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Vikings Have Different Look This Time Around


In a long NFL season, every team changes at least a little bit from the opening game to the latter stages of the year, and this Sunday the Minnesota Vikings will look about as different as a team can from the one the Packers defeated back in Week 1.

For starters, the Vikings changed quarterbacks after an 0-2 start, benching youngster Tarvaris Jackson and going with veteran Gus Frerotte. While the offense hasn't changed from its run-first mentality with Pro Bowl back Adrian Peterson, Frerotte has brought a greater downfield threat to the passing game that the Vikings were lacking with Jackson.

Head Coach Mike McCarthy termed it a "commitment to the vertical game" he hasn't seen from the Vikings in the past, and it's a key reason Minnesota has scored 69 points in its last two games.

"They're not the one-dimensional team maybe like they were before," defensive tackle Ryan Pickett said. "They're making big plays down the field with the pass. It's a different Minnesota team we're playing."

That's no more evident than in looking at the statistics of wide receiver Bernard Berrian. Against the Packers in Week 1, Berrian had a modest three catches for 38 yards, and he didn't have a single reception in Week 2 vs. the Colts.

But since Frerotte took over, Berrian has posted at least 78 yards receiving in each game, has surpassed 100 yards in three of the last four contests, and has posted touchdowns in his last four outings, including scoring passes of 33 yards against New Orleans, 86 yards against Detroit and 49 yards last week against Houston.

"That's their big-play guy," said cornerback Al Harris, who could draw the matchup with Berrian again, as he did in Week 1. "I guess he's going to go to who he has trust in. Not that he doesn't trust his other guys, but that's their guy."

Another more threatening target is tight end Visanthe Shiancoe. Like Berrian, he had an uneventful season opener in Green Bay, with three catches for 21 yards. But he's caught four TD passes in six games with Frerotte, including scoring plays of 34, 24 and 25 yards.

Those are precisely the complements for Peterson the Vikings have needed because every defense, Green Bay's included, goes into a matchup with Minnesota determined not to let Peterson beat them.

"We understand people will be set up to come in and get after Adrian and take that element away," Minnesota head coach Brad Childress said. "And that's where you have to be able to make plays one-on-one in the passing game."

One thing the Packers don't have to worry about as much with Frerotte is his mobility. Jackson scrambled nine times for 65 yards back in Week 1, whereas Frerotte has just two rushes for 10 yards in his six starts.

Frerotte has been sacked 16 times and thrown eight interceptions, though, so the Packers know there are plays to be made, even against the savvy veteran.

"Just from an experience standpoint, he manages the game a little bit more," defensive end Aaron Kampman said. "He's obviously seen things, blitzes, situations in a ballgame a lot more than Jackson has. He might not be as mobile as Jackson, so you obviously lose something there, but he's doing a nice job for them."

Quarterback isn't the only position that has changed since the first meeting between these teams, however. There have been other changes on both sides of the ball.

Back in Week 1, left tackle Bryant McKinnie was serving a suspension and Artis Hicks started in his place. Also, safety Madieu Williams, one of the Vikings' key free-agent acquisitions in the offseason, was out with a neck injury and Tyrell Johnson took his spot.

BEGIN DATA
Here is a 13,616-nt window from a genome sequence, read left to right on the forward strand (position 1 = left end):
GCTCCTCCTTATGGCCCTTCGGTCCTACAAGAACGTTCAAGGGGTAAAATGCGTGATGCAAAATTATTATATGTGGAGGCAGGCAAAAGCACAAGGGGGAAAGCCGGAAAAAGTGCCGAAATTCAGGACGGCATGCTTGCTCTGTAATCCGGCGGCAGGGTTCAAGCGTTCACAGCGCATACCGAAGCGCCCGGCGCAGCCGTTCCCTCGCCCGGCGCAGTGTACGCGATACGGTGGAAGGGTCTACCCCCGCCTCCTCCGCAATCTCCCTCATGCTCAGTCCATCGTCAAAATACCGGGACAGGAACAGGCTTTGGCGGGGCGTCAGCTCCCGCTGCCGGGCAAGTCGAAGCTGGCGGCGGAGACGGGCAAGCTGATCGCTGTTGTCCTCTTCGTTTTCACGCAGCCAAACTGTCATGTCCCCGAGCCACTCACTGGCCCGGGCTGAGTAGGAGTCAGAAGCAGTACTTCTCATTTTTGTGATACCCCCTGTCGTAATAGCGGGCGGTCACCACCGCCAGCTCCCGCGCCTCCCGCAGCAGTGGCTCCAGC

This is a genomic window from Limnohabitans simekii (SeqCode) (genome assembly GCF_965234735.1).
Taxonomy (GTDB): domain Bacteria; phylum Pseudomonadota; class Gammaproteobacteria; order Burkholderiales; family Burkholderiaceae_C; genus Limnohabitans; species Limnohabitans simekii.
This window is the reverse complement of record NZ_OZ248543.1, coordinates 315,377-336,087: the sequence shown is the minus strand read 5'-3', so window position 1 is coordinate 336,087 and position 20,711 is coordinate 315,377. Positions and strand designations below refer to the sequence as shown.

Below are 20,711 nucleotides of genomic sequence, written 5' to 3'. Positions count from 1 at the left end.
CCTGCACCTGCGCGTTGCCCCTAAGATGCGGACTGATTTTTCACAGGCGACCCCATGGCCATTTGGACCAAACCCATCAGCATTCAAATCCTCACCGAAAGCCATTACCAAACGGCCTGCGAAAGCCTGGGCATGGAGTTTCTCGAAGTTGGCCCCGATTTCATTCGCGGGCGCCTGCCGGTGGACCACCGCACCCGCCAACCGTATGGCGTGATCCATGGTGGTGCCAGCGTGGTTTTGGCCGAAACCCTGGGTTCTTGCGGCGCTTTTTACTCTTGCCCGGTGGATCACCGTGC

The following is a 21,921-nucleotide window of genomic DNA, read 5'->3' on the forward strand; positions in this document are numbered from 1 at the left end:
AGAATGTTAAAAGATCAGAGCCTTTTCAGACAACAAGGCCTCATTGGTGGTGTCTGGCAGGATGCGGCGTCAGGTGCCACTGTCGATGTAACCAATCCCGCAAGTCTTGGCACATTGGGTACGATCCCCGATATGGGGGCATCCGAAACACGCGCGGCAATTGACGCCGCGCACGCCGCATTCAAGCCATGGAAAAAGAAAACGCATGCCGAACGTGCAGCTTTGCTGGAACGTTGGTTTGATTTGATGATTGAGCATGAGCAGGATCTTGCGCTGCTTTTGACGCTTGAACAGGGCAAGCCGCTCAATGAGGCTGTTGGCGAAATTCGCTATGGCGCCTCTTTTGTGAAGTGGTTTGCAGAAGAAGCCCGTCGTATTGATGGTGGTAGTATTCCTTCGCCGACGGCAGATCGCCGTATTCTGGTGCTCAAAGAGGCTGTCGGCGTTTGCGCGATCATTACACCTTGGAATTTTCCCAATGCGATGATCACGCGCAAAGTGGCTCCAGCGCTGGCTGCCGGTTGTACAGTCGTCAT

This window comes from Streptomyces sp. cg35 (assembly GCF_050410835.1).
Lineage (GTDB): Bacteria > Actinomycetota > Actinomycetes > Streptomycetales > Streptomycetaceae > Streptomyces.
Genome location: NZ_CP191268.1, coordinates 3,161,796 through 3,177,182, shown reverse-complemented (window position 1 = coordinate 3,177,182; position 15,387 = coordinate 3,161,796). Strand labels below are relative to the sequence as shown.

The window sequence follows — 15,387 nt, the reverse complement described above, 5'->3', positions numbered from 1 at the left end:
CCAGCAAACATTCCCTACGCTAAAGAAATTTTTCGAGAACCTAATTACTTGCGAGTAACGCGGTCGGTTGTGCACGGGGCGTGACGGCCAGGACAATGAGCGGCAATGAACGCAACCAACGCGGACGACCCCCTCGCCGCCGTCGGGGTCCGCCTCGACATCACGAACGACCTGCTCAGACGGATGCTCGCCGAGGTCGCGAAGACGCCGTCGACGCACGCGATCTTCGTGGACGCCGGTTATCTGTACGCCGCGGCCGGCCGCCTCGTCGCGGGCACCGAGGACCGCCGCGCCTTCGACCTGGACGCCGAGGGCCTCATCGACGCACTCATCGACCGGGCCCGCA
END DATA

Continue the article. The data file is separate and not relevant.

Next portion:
Williams missed the first seven games of the season and finally returned last week against Houston, posting eight tackles and an interception. He picked off Texans quarterback Sage Rosenfels in the end zone in the third quarter to preserve Minnesota's seven-point lead.

Since the opener, middle linebacker E.J. Henderson also has been lost to a season-ending injury. He has been replaced by Napoleon Harris, who is back for a second tour of duty with the Vikings and has been the starter since Week 6 at Chicago.

"He had a little bit of background in our system," Childress said. "It was admirable getting here on Thursday and starting against the Bears on a Sunday. He's a good, smart football player. A very prideful guy, and he's still got some good football left."

The biggest potential difference on Minnesota's defense come Sunday could be at defensive end. Pass-rushing fiend Jared Allen, the highest paid defensive player in the league, has seven sacks this season, including five in his last three games. But he sprained his shoulder in last week's game and needed an injection in order to finish the contest.

{sportsad300}Childress said Wednesday he didn't think Allen would be able to practice this week, but his status for the game hasn't been determined.

"I think he'll play, if you look at his history," McCarthy said. "I think he is an old-school type pro and we are preparing for him to play. There is a reason why they paid him that kind of money. He is an impact player. He is important to their defense."

If Allen doesn't play, that would give the Vikings a different starter on each of the three levels of the defense from Week 1, plus a different quarterback.

That all creates adjustments during preparation and game-planning, but come Sunday, these rivals won't be paying as much attention to who's in the other jerseys as to how to beat them. With both teams 4-4 and trailing the Bears by one game in the NFC North, the implications are obvious.

"There's no real secret formulas in this series," Kampman said. "We know each other extremely well. We play each other obviously twice a year. We've seen each other in the playoffs.

"I don't think anyone will be lacking for motivation."

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